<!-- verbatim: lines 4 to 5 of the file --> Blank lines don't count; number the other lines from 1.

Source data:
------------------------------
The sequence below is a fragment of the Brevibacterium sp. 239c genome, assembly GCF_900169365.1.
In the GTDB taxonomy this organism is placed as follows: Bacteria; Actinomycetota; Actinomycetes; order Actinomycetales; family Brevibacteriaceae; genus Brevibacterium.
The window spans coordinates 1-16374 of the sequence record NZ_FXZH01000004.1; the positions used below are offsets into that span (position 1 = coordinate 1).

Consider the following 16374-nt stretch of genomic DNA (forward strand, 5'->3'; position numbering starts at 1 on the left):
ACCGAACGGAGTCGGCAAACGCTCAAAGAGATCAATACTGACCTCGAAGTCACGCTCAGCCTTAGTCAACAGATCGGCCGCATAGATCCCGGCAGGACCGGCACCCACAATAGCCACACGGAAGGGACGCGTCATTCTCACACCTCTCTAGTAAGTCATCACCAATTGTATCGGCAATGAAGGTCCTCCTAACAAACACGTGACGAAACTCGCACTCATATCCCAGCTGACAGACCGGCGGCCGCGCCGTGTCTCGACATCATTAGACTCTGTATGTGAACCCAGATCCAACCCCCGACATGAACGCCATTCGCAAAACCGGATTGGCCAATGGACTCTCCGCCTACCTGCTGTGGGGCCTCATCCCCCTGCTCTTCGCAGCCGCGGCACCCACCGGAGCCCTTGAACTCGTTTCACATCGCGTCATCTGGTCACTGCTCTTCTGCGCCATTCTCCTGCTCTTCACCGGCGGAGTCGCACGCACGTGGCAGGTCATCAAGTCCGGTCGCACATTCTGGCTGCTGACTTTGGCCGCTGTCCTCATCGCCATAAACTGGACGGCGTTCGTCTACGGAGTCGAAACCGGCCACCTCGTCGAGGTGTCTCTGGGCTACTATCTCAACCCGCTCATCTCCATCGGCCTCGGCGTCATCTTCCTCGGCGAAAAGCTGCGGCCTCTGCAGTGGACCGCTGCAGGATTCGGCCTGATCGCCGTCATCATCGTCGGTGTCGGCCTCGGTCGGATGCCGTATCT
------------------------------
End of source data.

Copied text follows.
Consider the following 16374-nt stretch of genomic DNA (forward strand, 5'->3'; position numbering starts at 1 on the left):
ACCGAACGGAGTCGGCAAACGCTCAAAGAGATCAATACTGACCTCGAAGTCACGCTCAGCCTTAGTCAACAGATCGGCCGCATAGATCCCGGCAGGACCGGCACCCACAATAGCCACACGGAAGGGACGCGTCATTCTCACACCTCTCTAGTAAGTCATCACCAATTGTATCGGCAATGAAGGTCCTCCTAACAAACACGTGACGAAACTCGCACTCATATCCCAGCTGACAGACCGGCGGCCGCGCCGTGTCTCGACATCATTAGACTCTGTATGTGAACCCAGATCCAACCCCCGACATGAACGCCATTCGCAAAACCGGATTGGCCAATGGACTCTCCGCCTACCTGCTGTGGGGCCTCATCCCCCTGCTCTTCGCAGCCGCGGCACCCACCGGAGCCCTTGAACTCGTTTCACATCGCGTCATCTGGTCACTGCTCTTCTGCGCCATTCTCCTGCTCTTCACCGGCGGAGTCGCACGCACGTGGCAGGTCATCAAGTCCGGTCGCACATTCTGGCTGCTGACTTTGGCCGCTGTCCTCATCGCCATAAACTGGACGGCGTTCGTCTACGGAGTCGAAACCGGCCACCTCGTCGAGGTGTCTCTGGGCTACTATCTCAACCCGCTCATCTCCATCGGCCTCGGCGTCATCTTCCTCGGCGAAAAGCTGCGGCCTCTGCAGTGGACCGCTGCAGGATTCGGCCTGATCGCCGTCATCATCGTCGGTGTCGGCCTCGGTCGGATGCCGTATCT